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transitional paths

andy.d

Veteran Member
Camino(s) past & future
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I hope it is OK to post this, and I hope this is the right place.

Sometimes you stumble upon something that says so much about the Camino and about life. I found this sentence in Patrick White’s novel Riders in the Chariot:

Happy are the ones who are able to tread transitional paths, scarcely looking to left or right and without distinguishing an end.

Andy
 

Bridget and Peter

Active Member
Camino(s) past & future
Home to Reims 2007
Reims to Limoges 2008
Camino Ingles 2009
Limoges to Gernica 2009
Gernica to San Vicente de la Barquera 2010
San Vicente to La Isla 2012
La Isla to Santiago Sept/Oct 2014
But what are transitional paths? Are they ones which take you from one place to another? Don't you need to know when you begin them and end?

Or are you happy if you don't notice and don't look to left or right because then there are no difficult choices or decisions to be made?

Am I missing the point?

B
x
 

andy.d

Veteran Member
Camino(s) past & future
Camino de Levante 2009
Camino Ingles (Coruna) 2011
Camino Ingles (Coruna) 2014
Pilgrims Way Winchester - Canterbury
Camino Ingles (Ferrol) 2015
Cistercian Way (Wales) 2016
Thanks Bridget.

Well, any path is a transitional path because it goes from one place to another, or takes you somewhere else en route to where you started.

But it was one of those sentences that stood out. It seems so full of images about walking and tramping and also about living.

In amongst the extreme pre-Christmas busyness of preparing for all the services, I'm planning a walk on Friday to celebrate my birthday. I want to take the sentence with me then and chew it over as I pound out some kilometres.

Andy
 

Bridget and Peter

Active Member
Camino(s) past & future
Home to Reims 2007
Reims to Limoges 2008
Camino Ingles 2009
Limoges to Gernica 2009
Gernica to San Vicente de la Barquera 2010
San Vicente to La Isla 2012
La Isla to Santiago Sept/Oct 2014
“If a man (or a woman) wishes to be sure of the road
s/he treads on, s/he must close his (her) eyes
and walk in the dark.”
St John of the Cross

Just read this (on http://acatholicwomansplace.blogspot.com/ - thanks, Claire) and it reminded me of the Transitional paths but not made anything clearer!

Bridget
 

andy.d

Veteran Member
Camino(s) past & future
Camino de Levante 2009
Camino Ingles (Coruna) 2011
Camino Ingles (Coruna) 2014
Pilgrims Way Winchester - Canterbury
Camino Ingles (Ferrol) 2015
Cistercian Way (Wales) 2016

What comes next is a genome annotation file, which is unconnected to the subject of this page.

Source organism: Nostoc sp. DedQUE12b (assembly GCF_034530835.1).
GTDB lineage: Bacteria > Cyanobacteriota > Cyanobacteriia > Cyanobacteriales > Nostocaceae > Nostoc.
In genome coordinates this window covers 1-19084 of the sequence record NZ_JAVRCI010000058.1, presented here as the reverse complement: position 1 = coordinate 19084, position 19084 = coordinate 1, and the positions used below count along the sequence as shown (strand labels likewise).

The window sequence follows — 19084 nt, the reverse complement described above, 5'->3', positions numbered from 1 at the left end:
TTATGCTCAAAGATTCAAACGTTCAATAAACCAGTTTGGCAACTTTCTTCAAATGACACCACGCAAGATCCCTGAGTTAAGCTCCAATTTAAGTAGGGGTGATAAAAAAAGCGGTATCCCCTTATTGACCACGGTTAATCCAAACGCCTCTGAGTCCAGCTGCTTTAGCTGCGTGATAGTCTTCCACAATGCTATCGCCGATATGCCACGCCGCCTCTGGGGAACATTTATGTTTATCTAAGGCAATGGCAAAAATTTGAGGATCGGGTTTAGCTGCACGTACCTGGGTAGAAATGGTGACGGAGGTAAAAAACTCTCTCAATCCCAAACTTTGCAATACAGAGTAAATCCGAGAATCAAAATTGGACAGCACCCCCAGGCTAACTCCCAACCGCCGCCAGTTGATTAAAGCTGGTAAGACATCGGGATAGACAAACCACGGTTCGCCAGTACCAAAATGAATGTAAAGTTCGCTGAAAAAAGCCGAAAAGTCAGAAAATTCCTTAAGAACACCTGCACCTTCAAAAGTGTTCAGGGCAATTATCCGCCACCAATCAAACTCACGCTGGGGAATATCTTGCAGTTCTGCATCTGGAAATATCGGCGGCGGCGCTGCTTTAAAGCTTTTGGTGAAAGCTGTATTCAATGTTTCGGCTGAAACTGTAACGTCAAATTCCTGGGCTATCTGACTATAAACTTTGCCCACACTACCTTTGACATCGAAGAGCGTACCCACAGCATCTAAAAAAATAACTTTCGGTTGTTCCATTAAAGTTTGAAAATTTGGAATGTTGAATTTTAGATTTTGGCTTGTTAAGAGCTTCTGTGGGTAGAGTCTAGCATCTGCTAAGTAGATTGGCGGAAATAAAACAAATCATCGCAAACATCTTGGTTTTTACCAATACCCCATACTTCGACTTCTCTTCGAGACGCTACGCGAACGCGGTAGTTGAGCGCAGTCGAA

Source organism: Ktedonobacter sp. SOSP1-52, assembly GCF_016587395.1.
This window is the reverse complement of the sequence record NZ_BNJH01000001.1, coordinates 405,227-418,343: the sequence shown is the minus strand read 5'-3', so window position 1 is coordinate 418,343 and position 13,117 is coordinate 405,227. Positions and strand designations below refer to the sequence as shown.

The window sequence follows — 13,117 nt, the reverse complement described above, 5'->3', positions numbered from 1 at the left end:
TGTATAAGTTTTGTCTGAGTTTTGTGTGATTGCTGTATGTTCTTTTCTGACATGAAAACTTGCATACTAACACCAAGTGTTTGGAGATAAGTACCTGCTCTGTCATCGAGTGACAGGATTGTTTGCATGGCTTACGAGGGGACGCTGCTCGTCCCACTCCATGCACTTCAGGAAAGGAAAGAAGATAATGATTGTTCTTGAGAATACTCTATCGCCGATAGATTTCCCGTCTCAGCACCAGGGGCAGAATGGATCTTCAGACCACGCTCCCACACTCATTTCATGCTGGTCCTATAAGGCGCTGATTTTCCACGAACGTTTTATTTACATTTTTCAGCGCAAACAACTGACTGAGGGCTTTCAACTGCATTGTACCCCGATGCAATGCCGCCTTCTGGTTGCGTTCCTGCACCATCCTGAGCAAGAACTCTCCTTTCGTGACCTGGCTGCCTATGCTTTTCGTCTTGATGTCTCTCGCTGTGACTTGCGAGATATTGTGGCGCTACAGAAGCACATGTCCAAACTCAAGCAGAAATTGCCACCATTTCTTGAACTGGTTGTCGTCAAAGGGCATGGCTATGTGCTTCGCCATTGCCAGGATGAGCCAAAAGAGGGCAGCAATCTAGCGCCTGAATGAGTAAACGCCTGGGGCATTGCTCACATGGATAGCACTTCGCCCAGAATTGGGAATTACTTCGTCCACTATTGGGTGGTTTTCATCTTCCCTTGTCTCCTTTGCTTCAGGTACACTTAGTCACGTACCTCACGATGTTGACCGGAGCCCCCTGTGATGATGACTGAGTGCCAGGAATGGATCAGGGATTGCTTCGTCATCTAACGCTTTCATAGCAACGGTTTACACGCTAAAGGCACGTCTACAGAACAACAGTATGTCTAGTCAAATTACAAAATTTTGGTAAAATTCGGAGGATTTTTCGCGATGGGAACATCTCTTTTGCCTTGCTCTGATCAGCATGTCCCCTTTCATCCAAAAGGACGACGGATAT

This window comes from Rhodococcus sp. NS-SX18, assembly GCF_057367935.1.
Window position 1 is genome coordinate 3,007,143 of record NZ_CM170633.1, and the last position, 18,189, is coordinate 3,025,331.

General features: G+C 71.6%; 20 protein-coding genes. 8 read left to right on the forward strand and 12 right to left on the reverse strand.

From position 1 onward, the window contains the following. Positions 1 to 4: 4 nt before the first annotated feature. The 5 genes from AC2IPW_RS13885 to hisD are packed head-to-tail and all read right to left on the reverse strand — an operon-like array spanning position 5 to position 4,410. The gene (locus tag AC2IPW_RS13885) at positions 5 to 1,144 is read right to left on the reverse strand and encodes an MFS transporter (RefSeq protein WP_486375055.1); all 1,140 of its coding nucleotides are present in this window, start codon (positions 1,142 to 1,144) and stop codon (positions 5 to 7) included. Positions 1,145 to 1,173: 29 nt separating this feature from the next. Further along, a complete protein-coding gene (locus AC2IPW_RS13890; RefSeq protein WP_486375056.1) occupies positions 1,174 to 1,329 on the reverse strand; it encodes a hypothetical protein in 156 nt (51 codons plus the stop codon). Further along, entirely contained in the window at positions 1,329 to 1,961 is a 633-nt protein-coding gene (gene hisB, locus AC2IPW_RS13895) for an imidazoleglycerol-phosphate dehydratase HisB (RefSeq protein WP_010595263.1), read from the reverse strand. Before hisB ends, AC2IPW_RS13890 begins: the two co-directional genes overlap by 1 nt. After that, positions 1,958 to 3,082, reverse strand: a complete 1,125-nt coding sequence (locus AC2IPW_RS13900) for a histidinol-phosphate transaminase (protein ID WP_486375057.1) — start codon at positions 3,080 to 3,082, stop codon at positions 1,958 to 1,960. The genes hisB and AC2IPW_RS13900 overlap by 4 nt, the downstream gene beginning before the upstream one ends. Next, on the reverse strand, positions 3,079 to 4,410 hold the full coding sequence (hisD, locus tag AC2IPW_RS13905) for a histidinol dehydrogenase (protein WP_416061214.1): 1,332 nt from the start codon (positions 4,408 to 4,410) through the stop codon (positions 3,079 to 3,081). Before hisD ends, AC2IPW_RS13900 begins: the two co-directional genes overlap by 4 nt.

Hi Bridget,

sorry if I've caused you or anyone else worry - it was a quote that spoke to me deep in the heart.

The one by John of the Cross that you gave is good too, isn't it? John is very complex - he wrote what is probably the most beautiful love poetry in Christian tradition - but the heart of his teaching is the love of God and how God draws us into this love and life (and this often coming out of darkness and despair - which is where walking by faith comes into it).

To keep this vaguely on topic for this Forum, I should say that the Camino Levante goes through Toledo where he was imprisoned and Avila where he spent important years. The Camino de Madrid goes through Segovia where he is buried. Spending nine days through the flat and featureless fields of La Mancha gave me a much deeper appreciation of him.

Perhaps you could pm me if this is a conversation you want to continue,

Andy
 

MichaelB10398

Veteran Member
Camino(s) past & future
Le Puy to Santiago de Compostela, Lourdes to SdC, SJPP to SdC
This is a wonderful little thread. When I read the first sentence it brought to mind the Eastern Orthodox teachings on Theosis. Blessed are they who seek those transition paths, the paths of change or of personal progression/becoming more attuned to emulating Jesus. To look neither right or left - to walk ahead without fear or self-doubt, but with faith, knowing that as a disciple of Christ, He is our guide. "Without distinguishing an end" - though we strive to emulate Christ He will always be our Savior and it is only His blood that makes us one with the Father.

Wonderful line. Thank you for sharing it. May God's peace be upon all of you this Christmas season.
 
Thank you Michael. I understand the sentence much better now. I was pondering on its meaning. Transition path = changes. Looking neither left or right = walk the path with no fear.

I was working in corporate IT for over 25 years, and I was a 'minor' control freak, charting my path each step, always with a goal in view. With such mindset, it was a little difficult for me understand the sentence when I first read it.

This year, change had come to my door.

And indeed, the sentence is so relevant to what I am now experiencing. It is not easy to walk a new path with no fear. Especially when there is no end in sight.

Andy, thank you for sharing.
 

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